Some early adopters in the surgical suite are pushing ahead with efforts to capitalize on the promise of Google's revolutionary hands-free tool.
When new technology is still in its infancy, years can pass before it is widely accepted among health systems and hospitals, and even longer before the technology is a component of an organization's marketing strategy. A perfect example is the iPad.
The popular tablet computer debuted three years ago and is widely used by consumers, small businesses, and other organizations, such as schools. Hospitals are not on the bandwagon, yet, though. Safety and quality concerns rightly outweigh promoting something that isn't fully vetted for the healthcare industry. So healthcare has some catching up to do before the iPad is widely adopted.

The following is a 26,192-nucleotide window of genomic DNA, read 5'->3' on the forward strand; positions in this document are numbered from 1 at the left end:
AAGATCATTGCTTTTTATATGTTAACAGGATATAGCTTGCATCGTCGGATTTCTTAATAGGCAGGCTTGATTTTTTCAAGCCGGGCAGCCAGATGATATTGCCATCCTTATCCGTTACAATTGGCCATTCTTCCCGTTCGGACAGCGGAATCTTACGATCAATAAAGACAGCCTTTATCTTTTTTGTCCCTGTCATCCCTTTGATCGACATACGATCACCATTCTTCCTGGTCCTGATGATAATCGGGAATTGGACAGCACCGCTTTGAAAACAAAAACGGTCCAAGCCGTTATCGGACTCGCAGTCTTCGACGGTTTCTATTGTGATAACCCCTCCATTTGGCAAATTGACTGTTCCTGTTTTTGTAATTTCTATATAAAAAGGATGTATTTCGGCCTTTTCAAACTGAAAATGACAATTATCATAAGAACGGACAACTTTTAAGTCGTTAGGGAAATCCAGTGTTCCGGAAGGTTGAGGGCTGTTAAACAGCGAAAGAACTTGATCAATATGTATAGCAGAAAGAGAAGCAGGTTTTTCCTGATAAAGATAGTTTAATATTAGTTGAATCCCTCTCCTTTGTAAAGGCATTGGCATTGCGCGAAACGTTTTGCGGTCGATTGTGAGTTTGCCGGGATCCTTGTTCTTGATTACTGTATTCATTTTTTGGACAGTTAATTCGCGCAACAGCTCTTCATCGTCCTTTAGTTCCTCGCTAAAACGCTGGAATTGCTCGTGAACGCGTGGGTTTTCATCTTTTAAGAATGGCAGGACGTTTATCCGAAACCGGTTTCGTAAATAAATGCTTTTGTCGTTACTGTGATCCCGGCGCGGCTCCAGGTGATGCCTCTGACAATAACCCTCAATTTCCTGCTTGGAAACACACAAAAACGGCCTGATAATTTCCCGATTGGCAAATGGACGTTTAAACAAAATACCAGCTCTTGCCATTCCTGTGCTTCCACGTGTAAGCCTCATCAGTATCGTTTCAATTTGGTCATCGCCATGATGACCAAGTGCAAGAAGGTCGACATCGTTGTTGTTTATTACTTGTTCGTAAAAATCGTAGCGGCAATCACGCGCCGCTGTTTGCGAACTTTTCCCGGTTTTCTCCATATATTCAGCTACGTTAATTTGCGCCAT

But Ohio State University Wexner Medical Center has found a way to boost its reputation as a technology pioneer with Google Glass, without endorsing Silicon Valley's hottest tech gadget, which isn't even available for distribution yet.
The wearable and interactive computer, browser, and camera (still and video) promises to revolutionize the way information is sent and shared. The video function, which is hands-free, has implications for academic medical centers like Ohio State's Wexner Medical Center because it means giving more medical students a precise line of sight during surgery.